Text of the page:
As long as trading is not your primary source of income, trading losses are usually excluded from your application when you apply for a mortgage, even when the losses are repeated over multiple years. If trading is your main or only source of income, however, the losses are deducted from any trading income or capital gains you generate to calculate your income and determine the mortgage you qualify for.
For example, if you earn $60,000 in annual gross income ($5,000 per month) from your job, and you reported $10,000 in trading losses for the year on your tax return, lenders still use the $5,000 in monthly gross income to determine the mortgage you can afford -- even if you have $10,000 in trading losses for the past several years. This example demonstrates how in most cases lenders effectively ignore the trading losses and the losses do not impact the mortgage you qualify for.
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The reason trading losses are usually omitted from your mortgage application is because they reflect a loss in value of assets as opposed to an actual decline in your monthly income. Again, this assumes trading is not your primary income source and that you have a full-time job or other way of earning a steady income.
In short, for a standard mortgage, lenders use your income rather than your assets to assess the mortgage you can afford. Additionally, if you want to avoid trading losses in the future you could simply stop selling assets even if their market value decreases significantly.
Keep in mind that if trading stocks, bonds, commodities, forex, Bitcoin or other assets is your main or only income source then trading losses are netted against any trading capital gains to determine the income for your mortgage application. Additionally, if you want to use trading income to qualify for a mortgage -- be it as a primary or secondary income source -- you need to demonstrate a two year track record of trading income according to Schedule D of your tax returns. If the trading income is not reported on your tax returns for at least the previous two years, you cannot use the income to qualify for a mortgage.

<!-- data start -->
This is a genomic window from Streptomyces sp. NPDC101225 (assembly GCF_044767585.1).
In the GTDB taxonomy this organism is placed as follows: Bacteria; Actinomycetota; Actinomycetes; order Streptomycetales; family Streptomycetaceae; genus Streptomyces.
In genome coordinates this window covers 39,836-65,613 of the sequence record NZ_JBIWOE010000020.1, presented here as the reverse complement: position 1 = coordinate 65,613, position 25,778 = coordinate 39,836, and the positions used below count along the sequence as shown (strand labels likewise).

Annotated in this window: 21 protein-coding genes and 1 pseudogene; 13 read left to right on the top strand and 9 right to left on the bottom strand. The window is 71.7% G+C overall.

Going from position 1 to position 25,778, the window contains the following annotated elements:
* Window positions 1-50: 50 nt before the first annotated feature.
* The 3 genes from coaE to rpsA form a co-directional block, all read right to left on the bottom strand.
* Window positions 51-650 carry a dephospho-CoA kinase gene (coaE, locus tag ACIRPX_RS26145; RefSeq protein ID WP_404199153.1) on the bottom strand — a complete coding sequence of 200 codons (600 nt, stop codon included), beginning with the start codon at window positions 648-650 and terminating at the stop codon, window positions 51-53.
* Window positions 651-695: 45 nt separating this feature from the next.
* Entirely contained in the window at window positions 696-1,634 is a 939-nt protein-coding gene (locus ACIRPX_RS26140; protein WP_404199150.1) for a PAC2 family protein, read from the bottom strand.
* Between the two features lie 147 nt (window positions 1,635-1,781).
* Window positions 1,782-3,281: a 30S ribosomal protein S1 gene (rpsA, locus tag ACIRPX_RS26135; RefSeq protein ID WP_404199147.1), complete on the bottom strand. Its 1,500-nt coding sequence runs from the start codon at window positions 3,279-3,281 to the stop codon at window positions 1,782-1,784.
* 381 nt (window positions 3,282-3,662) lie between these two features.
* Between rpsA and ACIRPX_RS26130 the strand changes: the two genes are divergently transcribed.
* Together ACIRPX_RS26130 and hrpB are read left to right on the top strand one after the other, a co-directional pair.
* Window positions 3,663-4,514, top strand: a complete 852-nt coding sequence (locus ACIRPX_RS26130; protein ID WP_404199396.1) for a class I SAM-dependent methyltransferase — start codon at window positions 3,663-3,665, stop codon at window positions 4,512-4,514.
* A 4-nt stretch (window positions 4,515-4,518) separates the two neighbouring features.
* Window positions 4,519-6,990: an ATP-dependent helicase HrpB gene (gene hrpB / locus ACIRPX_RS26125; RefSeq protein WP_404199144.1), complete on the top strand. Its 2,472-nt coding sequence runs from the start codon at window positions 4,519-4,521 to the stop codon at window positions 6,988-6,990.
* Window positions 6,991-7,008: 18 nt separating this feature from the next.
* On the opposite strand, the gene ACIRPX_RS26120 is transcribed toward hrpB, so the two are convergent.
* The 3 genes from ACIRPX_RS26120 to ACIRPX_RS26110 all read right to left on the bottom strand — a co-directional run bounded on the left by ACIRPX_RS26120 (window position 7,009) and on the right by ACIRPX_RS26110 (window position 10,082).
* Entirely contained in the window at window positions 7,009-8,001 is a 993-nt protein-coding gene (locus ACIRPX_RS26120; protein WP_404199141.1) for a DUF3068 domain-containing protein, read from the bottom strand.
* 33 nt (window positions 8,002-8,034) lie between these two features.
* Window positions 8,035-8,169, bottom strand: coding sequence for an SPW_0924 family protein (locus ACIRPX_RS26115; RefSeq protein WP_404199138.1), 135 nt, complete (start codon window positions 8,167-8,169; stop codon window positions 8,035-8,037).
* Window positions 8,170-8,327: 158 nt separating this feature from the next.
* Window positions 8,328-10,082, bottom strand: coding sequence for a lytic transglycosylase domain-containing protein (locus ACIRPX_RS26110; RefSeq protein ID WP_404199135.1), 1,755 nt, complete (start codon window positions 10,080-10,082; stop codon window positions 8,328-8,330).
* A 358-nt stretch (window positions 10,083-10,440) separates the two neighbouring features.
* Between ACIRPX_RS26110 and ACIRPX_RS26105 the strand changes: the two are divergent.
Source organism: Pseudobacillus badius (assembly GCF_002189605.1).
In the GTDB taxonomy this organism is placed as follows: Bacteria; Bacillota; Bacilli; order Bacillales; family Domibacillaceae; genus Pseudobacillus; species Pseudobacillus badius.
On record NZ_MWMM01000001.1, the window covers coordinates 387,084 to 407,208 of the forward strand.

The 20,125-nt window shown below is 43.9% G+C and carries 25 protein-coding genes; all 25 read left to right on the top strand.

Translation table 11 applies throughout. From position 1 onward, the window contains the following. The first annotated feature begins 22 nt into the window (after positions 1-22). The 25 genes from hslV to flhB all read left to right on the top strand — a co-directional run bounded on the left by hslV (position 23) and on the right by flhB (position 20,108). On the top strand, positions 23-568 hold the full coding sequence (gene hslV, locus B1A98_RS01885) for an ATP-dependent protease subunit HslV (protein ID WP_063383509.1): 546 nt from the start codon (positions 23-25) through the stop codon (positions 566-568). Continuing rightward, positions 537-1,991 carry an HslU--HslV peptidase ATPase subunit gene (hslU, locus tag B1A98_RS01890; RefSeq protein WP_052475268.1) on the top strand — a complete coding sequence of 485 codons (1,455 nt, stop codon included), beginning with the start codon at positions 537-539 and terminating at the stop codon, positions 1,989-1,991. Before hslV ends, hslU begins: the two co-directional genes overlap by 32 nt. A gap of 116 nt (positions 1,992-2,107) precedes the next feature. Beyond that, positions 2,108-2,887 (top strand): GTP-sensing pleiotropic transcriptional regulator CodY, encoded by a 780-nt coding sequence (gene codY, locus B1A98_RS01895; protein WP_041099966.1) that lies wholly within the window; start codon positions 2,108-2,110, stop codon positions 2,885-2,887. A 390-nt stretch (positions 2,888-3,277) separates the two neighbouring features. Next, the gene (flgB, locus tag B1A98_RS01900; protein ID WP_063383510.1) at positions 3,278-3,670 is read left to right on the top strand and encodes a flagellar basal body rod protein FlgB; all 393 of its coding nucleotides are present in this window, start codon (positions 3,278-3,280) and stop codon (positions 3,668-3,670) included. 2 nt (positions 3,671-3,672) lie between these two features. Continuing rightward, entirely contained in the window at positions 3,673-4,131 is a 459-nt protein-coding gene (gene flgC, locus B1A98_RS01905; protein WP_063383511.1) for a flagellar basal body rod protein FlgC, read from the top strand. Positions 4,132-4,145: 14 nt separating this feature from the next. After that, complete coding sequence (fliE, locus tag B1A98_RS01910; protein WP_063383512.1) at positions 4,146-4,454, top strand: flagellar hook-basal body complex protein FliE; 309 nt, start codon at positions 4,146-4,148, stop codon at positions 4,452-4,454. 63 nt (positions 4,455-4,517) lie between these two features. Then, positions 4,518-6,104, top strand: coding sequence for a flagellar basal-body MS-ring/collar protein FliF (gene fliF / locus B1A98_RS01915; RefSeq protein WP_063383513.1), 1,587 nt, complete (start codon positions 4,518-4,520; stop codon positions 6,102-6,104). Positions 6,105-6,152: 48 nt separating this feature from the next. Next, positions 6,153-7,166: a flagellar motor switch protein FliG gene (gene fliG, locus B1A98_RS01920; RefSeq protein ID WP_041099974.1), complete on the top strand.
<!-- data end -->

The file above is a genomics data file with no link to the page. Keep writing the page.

Lenders average your trading income over the prior two years to calculate your monthly income and use that figure to determine the loan you can afford. For example, if you earned $50,000 in trading income last year and $40,000 in income the prior year, lenders use $3,750 in monthly income for your loan application ($50,000 year 1 + $40,000 year 2 = $90,000 / 24 months = $3,750 average monthly income).
You also need to demonstrate that you have sufficient assets to continue to earn similar trading income in the future. So even if you have earned regular trading income in the past, if the current market value of your assets is too low to support a consistent level of income going forward, then you cannot include trading income in your application.
To summarize, lenders prefer to use predictable, stable income to qualify you for a mortgage. This is why if you have a regular job or other source of steady income, lenders use that income and exclude trading losses from your application.
If you can document that trading provides a consistent source of income, then it may help you get approved or increase the loan you qualify for. On the other hand, if trading is your primary source of income and you consistently report trading losses, the losses can make it much more challenging to qualify or reduce the mortgage you can afford.
Because qualification guidelines for trading income and losses may vary, we recommend that you contact multiple lenders in the table below to understand how they would handle your unique situation. It is important to understand your ability to qualify and the loan amount you can afford before you apply for the mortgage. Plus, shopping lenders enables you to find the best loan terms.View All Lenders
"B3-3.1-09, Other Sources of Income." Selling Guide: Fannie Mae Single Family. Fannie Mae, October 2 2019. Web.« Return to Q&A Home About the author